Ukraine invasion: Russia accuses Israel of supporting 'neo-Nazi regime in Kyiv'

Ukraine invasion: Russia accuses Israel of supporting 'neo-Nazi regime in Kyiv'
Moscow has accused Israel of supporting 'the neo-Nazi regime in Kyiv,' doubling down on an allegation from the Russian foreign minister that Adolf Hitler may have 'had Jewish blood' which sparked international outrage.
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Lavrov said: 'I could be wrong, but Hitler also had Jewish blood' [source: Getty]

Russia's foreign ministry accused Israel on Tuesday of supporting neo-Nazis in Ukraine, escalating a row that began when Russian Foreign Minister Sergei Lavrov claimed Adolf Hitler had Jewish origins.

Israel said on Monday Lavrov's comment was an "unforgivable" falsehood that tried to minimise the horrors of the Holocaust - the slaughter of 6 million European Jews and other minority groups by Nazi Germany.

Leaders from several Western nations denounced Lavrov, who had been asked how Russia could be pursuing its stated goal of "denazifying" Ukraine when President Volodymyr Zelensky himself is a Jew.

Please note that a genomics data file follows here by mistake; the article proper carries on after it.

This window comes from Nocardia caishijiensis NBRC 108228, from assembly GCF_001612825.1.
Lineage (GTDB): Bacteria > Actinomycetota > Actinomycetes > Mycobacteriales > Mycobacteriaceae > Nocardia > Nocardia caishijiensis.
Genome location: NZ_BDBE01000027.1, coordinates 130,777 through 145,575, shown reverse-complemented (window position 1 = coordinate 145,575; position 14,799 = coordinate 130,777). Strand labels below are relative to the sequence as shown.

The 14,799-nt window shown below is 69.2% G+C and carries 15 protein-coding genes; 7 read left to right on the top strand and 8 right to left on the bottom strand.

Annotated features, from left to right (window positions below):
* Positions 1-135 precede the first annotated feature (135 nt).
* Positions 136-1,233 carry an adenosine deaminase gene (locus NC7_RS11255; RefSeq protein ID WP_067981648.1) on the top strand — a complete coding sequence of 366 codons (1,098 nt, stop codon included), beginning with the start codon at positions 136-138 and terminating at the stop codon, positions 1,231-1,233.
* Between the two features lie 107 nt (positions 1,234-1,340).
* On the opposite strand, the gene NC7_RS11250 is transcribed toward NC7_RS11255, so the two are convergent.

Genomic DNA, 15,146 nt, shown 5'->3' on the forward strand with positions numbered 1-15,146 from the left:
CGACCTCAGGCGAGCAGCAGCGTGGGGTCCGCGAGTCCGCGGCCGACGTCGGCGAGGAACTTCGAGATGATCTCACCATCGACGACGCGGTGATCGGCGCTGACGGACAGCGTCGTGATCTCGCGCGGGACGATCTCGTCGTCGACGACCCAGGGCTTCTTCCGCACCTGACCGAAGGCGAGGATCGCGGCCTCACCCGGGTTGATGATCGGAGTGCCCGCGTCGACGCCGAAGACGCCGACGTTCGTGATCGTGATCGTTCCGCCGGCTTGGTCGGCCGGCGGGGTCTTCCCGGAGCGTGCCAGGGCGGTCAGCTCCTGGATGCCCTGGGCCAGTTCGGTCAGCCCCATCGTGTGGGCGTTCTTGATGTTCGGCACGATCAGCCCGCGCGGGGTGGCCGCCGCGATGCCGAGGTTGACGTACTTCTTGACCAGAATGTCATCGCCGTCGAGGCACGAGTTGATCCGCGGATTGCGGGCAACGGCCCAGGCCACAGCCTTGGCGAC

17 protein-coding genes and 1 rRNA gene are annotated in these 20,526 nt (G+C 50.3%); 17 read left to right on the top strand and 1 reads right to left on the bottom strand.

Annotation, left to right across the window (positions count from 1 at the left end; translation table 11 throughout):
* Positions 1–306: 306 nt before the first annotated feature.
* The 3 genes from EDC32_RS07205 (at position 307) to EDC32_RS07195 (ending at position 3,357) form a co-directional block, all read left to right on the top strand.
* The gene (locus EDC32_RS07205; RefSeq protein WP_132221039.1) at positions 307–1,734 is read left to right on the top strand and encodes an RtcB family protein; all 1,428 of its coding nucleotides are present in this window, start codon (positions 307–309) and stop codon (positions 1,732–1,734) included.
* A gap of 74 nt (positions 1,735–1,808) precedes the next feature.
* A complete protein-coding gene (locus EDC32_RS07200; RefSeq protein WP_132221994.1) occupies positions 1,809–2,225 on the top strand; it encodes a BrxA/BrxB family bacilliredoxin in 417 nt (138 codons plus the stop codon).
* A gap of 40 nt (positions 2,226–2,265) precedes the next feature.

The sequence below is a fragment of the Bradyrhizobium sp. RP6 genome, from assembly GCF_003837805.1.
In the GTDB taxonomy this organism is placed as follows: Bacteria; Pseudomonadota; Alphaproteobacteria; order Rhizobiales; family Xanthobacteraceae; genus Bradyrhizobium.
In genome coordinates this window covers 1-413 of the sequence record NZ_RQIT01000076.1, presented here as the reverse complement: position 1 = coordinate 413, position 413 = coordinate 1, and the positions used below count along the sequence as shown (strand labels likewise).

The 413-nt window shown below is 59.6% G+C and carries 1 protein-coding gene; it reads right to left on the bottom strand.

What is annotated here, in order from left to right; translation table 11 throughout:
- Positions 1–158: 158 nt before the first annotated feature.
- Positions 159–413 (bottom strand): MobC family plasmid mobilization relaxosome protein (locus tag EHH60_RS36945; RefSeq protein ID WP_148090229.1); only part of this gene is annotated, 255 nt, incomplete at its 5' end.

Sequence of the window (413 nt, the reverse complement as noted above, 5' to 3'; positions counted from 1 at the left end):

Zelensky, whose country is a parliamentary democracy, accused Russia of having forgotten the lessons of World War Two.

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The Russian foreign ministry said in a statement that Israeli Foreign Minister Yair Lapid's comments were "anti-historical" and "explain to a large extent why the current Israeli government supports the neo-Nazi regime in Kyiv".

Moscow reiterated Lavrov's point that Zelensky's Jewish origins did not preclude Ukraine being run by neo-Nazis.

"Antisemitism in everyday life and in politics is not stopped and is on the contrary nurtured (in Ukraine)," it said in a statement.

Israel has expressed support for Ukraine following the Russian invasion in February. But wary of damaging relations with Russia, a powerbroker in neighbouring Syria, it initially avoided direct criticism of Moscow and has not enforced formal sanctions on Russian oligarchs.

Ties have grown more strained, however, after Lapid last month accused Russia of committing war crimes in Ukraine.

"After the Kremlin claimed that Israel supports Nazism, I have just one question. Is there any non-Nazi country in the whole world in Russia’s point of view? Except Syria, Belarus and Eritrea, of course," Ukrainian presidential adviser Mykhailo Podolyak tweeted on Tuesday, mentioning countries that have supported what Moscow calls its "special operation" in Ukraine.